Where to spot it

It is fairly common in Britain, but is mostly found in the south of England in meadows and fields, and along roadside verges, dry banks, and hedgerows.

Things you might not know

  • The young leaves are sometimes added to salads in the Mediterranean where it grows much more abundantly.
  • During the summer months, Bladder Campion can often found covered in ‘Cuckoo Spit’ as this is a favourite food-plant of the Froghopper. The early English botanist John Gerard called it ‘Spatling Poppie’ for this very reason.
  • In Roman mythology the Goddess Minerva turned the young boy Campion into this plant after he fell asleep instead of catching flies for her owls. The bladder represents the bag he should have filled.

Other Species

Sweet Vernal Grass
A close up photograph of Sweet Vernal Grass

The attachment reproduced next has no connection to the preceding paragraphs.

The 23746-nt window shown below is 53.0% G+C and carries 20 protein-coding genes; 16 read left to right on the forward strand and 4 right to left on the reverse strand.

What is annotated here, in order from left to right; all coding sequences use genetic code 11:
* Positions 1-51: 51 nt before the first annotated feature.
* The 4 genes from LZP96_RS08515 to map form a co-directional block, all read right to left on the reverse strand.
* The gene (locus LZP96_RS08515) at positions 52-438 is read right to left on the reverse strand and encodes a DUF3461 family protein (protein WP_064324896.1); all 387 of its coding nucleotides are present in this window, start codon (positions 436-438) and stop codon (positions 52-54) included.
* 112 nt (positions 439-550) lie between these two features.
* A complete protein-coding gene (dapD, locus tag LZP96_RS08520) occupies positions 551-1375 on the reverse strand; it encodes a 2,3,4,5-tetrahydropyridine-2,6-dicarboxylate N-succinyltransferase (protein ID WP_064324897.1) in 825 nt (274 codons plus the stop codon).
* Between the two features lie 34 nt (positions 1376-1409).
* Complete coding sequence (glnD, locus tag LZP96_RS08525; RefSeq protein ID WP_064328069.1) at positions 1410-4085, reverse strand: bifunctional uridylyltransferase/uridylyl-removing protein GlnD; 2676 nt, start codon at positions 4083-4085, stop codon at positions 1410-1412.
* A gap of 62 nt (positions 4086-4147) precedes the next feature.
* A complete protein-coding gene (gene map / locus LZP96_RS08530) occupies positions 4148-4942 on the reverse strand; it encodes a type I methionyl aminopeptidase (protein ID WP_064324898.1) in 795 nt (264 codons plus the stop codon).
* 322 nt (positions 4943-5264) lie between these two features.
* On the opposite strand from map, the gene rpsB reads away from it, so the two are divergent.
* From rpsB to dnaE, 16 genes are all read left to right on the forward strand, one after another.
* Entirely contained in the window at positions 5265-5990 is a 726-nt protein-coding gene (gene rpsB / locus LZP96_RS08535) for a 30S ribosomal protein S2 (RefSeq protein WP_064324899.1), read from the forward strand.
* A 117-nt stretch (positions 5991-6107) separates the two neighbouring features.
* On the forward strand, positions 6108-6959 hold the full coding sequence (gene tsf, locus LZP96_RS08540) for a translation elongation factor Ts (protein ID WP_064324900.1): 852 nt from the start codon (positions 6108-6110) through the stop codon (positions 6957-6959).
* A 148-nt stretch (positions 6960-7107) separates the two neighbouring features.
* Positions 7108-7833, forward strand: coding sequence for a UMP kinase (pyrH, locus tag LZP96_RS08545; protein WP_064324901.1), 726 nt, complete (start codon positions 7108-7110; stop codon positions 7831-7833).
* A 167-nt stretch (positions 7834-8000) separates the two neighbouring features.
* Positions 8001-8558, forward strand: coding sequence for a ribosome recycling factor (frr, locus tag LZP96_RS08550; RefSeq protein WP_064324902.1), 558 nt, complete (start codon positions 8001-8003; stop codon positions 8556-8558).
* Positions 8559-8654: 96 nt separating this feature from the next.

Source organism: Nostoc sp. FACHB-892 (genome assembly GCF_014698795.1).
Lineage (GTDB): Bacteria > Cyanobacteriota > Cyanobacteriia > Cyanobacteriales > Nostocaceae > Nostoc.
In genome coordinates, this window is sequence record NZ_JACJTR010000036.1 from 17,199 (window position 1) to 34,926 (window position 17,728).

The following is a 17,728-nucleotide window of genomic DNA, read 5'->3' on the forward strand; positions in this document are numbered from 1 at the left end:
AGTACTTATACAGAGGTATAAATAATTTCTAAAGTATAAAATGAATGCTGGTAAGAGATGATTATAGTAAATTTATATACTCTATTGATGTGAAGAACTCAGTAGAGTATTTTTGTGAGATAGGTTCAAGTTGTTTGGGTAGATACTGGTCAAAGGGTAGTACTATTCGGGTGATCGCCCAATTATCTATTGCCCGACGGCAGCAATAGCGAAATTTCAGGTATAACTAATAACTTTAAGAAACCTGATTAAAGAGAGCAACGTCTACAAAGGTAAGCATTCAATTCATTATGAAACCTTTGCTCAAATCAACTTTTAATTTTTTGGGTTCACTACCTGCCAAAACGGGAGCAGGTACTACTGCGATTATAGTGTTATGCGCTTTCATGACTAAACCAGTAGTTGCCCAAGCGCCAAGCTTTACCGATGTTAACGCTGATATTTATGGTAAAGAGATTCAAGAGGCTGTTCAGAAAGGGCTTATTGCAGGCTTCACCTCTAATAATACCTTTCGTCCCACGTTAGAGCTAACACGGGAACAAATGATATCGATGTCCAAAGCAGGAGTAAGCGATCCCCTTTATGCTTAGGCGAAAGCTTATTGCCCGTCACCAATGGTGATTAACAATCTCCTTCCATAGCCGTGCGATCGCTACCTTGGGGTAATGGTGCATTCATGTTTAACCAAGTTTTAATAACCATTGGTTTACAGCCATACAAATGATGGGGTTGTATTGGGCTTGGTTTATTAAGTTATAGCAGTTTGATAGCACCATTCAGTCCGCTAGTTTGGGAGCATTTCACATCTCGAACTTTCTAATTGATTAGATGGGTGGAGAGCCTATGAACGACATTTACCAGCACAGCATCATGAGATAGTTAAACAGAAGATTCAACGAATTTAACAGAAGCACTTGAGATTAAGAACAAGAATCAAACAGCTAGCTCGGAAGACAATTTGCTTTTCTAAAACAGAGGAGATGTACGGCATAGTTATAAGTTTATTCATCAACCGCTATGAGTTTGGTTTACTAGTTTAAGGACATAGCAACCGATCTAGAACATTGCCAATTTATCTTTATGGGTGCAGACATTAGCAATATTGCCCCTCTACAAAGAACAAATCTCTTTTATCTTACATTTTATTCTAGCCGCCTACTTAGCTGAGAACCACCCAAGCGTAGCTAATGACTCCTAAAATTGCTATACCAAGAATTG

Sweet Vernal Grass

Rough Meadow Grass
Rough Meadow Grass in the field

Rough Meadow Grass

Perennial Rye Grass
Perennial Rye grass pictured at Cannon Hill Park

Perennial Rye Grass

Fritillary

Fritillaria meleagris

Months

Season

Colour

How to spot it

Serpentine and glamorous, Fritillary is a dark purple (and sometimes white) wildflower is also known as the “Snake’s-head”.

Where to spot it

Fritillary grows in wet meadows, particularly traditional hay meadows that often flood in winter months. Some of the best-known Fritillary fields are in Oxfordshire, along the flood-meadows of the Thames including Magdalen Meadow in the heart of the university city.

How’s it doing?

Once thousands of Fritillary filled flooded hay meadows across middle and southern England. However, modern agricultural practices – particularly draining land in order to grow crops – has led to a sharp decline.